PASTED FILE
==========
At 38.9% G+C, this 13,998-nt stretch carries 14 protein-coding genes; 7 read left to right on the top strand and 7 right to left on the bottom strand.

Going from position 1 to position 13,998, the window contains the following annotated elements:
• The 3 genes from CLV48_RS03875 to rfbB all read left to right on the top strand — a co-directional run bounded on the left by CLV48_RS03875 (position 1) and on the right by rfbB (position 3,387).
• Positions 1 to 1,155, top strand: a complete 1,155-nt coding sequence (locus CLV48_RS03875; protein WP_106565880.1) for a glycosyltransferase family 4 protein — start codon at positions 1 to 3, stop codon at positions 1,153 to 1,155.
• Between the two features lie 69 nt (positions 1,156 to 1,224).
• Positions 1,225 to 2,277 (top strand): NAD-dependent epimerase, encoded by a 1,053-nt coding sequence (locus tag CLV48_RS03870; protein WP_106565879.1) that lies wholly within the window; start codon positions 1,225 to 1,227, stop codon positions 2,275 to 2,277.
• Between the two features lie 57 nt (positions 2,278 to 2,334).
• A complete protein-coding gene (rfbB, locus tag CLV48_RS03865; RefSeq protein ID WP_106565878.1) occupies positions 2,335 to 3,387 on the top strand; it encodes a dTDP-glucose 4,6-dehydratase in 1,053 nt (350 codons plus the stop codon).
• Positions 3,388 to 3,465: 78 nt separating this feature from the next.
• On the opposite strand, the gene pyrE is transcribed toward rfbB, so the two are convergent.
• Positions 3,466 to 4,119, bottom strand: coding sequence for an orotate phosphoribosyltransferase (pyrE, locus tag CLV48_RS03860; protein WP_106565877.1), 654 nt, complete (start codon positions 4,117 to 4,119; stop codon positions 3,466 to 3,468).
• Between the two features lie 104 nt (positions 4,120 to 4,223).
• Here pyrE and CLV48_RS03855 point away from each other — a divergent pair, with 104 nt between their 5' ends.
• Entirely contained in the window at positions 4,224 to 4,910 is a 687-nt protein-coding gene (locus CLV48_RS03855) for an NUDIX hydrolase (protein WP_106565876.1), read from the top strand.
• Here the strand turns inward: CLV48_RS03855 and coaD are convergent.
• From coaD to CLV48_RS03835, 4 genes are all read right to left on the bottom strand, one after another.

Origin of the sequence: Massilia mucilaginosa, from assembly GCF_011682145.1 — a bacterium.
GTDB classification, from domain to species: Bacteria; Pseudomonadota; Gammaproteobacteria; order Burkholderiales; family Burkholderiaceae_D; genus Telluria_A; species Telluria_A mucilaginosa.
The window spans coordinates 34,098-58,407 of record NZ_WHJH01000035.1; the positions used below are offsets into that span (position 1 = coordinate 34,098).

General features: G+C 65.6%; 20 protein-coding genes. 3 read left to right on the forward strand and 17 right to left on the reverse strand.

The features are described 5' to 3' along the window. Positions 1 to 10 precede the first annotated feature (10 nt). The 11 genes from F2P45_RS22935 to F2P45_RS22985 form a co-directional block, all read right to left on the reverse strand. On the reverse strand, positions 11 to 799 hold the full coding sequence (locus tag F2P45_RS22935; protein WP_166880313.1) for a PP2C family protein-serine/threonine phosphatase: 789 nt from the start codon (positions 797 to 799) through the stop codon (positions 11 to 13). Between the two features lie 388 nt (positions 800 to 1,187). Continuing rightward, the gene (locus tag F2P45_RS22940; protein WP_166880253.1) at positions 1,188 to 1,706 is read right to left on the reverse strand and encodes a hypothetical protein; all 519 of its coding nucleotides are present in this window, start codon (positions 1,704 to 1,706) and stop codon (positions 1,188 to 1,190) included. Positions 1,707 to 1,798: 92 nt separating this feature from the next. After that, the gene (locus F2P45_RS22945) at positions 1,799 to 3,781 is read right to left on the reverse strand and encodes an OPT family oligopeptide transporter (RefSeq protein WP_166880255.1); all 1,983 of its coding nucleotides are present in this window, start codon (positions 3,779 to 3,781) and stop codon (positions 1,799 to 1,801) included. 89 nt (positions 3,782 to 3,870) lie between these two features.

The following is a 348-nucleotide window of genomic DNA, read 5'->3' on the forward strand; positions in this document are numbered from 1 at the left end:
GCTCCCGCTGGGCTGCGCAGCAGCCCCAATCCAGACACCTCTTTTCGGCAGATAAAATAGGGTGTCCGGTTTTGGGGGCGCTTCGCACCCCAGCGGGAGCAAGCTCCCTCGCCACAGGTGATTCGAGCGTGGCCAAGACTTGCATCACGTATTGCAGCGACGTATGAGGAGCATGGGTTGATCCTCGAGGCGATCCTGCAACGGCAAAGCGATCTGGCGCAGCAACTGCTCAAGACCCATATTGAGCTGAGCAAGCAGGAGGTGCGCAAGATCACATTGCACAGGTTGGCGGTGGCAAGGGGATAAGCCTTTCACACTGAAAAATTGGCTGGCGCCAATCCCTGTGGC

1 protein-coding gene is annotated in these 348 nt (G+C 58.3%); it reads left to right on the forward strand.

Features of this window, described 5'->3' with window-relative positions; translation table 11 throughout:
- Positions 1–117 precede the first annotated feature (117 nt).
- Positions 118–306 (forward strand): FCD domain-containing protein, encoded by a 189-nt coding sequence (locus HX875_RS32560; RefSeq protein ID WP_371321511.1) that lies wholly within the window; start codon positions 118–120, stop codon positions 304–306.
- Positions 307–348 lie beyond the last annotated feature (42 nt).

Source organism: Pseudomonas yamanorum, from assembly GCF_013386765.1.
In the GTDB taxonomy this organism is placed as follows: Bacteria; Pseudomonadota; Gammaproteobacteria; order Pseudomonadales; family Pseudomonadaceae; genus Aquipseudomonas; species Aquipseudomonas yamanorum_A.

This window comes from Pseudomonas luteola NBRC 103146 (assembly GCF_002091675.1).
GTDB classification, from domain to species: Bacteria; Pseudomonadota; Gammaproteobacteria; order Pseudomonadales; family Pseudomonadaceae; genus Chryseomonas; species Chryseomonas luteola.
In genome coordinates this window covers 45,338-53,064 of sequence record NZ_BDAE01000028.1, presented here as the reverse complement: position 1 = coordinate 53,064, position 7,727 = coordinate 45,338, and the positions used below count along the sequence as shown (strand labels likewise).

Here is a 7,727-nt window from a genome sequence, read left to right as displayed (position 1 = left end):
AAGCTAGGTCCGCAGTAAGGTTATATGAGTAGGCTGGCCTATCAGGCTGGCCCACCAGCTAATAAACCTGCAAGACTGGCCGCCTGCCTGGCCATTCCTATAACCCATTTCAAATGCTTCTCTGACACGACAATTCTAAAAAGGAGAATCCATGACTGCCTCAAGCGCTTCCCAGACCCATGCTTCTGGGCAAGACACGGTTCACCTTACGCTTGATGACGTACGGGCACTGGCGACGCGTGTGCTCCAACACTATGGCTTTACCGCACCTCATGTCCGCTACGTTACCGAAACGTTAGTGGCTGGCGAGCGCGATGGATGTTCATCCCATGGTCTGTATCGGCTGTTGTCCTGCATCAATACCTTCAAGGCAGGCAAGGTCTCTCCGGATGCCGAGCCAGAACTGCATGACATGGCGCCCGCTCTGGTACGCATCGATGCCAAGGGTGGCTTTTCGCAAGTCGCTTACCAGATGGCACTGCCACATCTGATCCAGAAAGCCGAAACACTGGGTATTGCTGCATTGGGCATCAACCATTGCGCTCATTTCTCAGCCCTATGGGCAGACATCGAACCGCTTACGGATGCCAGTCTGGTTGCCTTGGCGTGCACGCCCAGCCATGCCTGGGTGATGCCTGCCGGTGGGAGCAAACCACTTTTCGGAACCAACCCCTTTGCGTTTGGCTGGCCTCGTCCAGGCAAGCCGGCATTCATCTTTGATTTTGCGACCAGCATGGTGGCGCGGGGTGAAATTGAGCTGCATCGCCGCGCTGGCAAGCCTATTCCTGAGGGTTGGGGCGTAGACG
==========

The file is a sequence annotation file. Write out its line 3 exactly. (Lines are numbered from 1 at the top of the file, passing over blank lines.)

• The 3 genes from CLV48_RS03875 to rfbB all read left to right on the top strand — a co-directional run bounded on the left by CLV48_RS03875 (position 1) and on the right by rfbB (position 3,387).